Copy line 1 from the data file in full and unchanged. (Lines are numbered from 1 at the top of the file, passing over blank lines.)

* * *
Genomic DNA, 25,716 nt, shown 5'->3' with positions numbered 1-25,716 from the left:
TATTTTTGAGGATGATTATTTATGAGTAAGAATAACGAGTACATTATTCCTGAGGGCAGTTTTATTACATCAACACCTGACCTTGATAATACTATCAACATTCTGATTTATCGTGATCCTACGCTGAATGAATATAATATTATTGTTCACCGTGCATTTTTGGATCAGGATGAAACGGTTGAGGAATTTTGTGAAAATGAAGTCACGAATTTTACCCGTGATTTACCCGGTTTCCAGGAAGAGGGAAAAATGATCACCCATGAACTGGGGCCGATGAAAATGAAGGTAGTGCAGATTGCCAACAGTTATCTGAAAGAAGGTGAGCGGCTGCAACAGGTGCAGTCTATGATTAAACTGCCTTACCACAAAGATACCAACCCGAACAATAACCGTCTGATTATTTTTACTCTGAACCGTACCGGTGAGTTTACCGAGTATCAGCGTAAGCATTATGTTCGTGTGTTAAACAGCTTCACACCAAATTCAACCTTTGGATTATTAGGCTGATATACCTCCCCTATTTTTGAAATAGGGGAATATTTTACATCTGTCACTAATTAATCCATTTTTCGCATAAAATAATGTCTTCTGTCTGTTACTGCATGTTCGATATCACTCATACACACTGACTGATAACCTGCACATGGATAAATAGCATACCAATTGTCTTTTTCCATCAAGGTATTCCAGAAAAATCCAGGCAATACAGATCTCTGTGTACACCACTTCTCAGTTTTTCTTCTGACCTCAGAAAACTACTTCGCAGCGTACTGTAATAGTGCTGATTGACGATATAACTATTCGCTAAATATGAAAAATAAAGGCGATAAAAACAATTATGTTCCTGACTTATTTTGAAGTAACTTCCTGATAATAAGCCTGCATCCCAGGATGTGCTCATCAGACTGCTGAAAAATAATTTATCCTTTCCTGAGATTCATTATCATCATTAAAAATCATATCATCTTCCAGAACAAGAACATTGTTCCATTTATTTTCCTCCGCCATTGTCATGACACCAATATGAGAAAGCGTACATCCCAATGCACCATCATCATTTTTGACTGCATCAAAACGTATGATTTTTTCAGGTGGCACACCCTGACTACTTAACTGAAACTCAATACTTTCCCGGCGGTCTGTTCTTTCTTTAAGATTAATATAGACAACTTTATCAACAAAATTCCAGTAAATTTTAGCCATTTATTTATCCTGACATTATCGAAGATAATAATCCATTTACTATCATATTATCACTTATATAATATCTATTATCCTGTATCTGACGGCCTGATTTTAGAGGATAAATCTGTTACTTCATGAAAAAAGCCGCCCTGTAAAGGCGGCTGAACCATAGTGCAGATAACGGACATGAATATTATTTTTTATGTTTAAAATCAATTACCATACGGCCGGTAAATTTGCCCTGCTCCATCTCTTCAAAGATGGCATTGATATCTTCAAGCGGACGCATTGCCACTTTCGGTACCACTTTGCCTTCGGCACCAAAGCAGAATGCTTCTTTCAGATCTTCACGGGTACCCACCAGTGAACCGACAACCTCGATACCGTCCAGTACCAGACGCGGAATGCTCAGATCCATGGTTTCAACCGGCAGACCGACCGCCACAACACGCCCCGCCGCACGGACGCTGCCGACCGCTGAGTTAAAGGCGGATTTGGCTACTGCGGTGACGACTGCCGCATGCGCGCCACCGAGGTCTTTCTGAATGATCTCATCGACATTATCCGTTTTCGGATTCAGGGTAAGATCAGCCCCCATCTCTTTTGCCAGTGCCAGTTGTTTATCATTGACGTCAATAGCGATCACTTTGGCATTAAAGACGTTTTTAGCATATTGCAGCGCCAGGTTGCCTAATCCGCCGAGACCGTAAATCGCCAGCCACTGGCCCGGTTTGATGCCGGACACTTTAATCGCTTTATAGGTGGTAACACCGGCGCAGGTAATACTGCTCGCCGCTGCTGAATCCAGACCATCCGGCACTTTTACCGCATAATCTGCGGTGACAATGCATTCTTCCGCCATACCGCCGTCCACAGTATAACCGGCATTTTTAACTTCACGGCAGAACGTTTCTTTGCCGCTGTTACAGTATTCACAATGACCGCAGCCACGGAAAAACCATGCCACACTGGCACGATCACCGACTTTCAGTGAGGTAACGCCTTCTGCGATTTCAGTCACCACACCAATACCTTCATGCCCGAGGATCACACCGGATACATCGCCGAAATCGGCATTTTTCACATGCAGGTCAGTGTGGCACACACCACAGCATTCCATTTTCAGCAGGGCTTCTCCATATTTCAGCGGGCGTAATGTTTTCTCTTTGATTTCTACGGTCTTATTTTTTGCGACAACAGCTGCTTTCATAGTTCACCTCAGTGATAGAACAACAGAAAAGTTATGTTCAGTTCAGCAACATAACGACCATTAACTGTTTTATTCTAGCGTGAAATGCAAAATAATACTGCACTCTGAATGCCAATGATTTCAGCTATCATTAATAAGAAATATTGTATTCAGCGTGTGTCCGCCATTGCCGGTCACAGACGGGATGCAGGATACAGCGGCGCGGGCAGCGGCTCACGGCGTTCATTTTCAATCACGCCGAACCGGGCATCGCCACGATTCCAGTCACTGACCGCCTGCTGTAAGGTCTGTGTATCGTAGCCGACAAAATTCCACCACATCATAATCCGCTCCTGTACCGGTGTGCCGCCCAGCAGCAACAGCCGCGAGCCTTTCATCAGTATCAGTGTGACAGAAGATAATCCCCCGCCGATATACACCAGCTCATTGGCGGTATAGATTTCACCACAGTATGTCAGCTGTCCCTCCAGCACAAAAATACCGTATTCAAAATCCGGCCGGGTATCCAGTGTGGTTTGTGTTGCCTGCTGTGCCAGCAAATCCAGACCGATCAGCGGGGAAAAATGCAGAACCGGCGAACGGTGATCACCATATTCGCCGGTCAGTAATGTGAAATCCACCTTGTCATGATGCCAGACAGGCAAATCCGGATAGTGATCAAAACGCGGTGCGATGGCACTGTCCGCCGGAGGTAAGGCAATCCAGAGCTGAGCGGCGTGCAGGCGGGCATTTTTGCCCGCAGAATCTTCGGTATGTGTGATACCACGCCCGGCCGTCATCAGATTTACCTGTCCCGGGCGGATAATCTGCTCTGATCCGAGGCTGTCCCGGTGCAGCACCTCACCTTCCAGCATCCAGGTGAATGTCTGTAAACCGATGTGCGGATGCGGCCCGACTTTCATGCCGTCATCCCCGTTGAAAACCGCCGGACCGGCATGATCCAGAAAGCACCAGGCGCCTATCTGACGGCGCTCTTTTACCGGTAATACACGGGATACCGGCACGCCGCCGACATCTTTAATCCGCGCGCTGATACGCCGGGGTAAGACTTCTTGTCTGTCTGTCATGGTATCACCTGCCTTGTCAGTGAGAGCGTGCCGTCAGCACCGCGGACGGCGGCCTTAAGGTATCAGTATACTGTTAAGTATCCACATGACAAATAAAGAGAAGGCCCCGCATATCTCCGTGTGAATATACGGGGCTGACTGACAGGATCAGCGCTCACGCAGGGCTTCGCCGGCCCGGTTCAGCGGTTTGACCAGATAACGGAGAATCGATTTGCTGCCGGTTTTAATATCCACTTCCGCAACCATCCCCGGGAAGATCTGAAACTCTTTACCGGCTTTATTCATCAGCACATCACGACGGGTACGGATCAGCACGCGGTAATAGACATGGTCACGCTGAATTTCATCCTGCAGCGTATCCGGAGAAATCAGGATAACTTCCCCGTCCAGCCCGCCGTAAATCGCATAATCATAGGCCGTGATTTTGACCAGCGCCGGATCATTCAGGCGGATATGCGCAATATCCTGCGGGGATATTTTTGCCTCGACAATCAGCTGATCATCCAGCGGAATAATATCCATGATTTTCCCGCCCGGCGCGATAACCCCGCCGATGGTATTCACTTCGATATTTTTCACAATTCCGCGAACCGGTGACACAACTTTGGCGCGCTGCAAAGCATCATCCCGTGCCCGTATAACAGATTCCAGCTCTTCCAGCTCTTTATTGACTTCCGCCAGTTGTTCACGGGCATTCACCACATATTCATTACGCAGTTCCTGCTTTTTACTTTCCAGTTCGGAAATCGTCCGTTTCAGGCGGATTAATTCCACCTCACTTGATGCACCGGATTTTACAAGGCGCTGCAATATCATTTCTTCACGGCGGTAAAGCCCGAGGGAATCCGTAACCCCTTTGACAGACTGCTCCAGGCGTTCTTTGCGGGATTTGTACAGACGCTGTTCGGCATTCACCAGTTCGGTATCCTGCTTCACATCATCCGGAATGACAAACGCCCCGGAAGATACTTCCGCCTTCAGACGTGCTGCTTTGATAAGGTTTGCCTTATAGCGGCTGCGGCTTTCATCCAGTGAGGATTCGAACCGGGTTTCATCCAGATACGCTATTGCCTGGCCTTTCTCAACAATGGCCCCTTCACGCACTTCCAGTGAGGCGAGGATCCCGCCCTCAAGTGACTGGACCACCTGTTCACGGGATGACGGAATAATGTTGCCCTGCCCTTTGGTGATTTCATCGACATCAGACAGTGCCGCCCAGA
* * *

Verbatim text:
Genomic DNA, 25,716 nt, shown 5'->3' with positions numbered 1-25,716 from the left: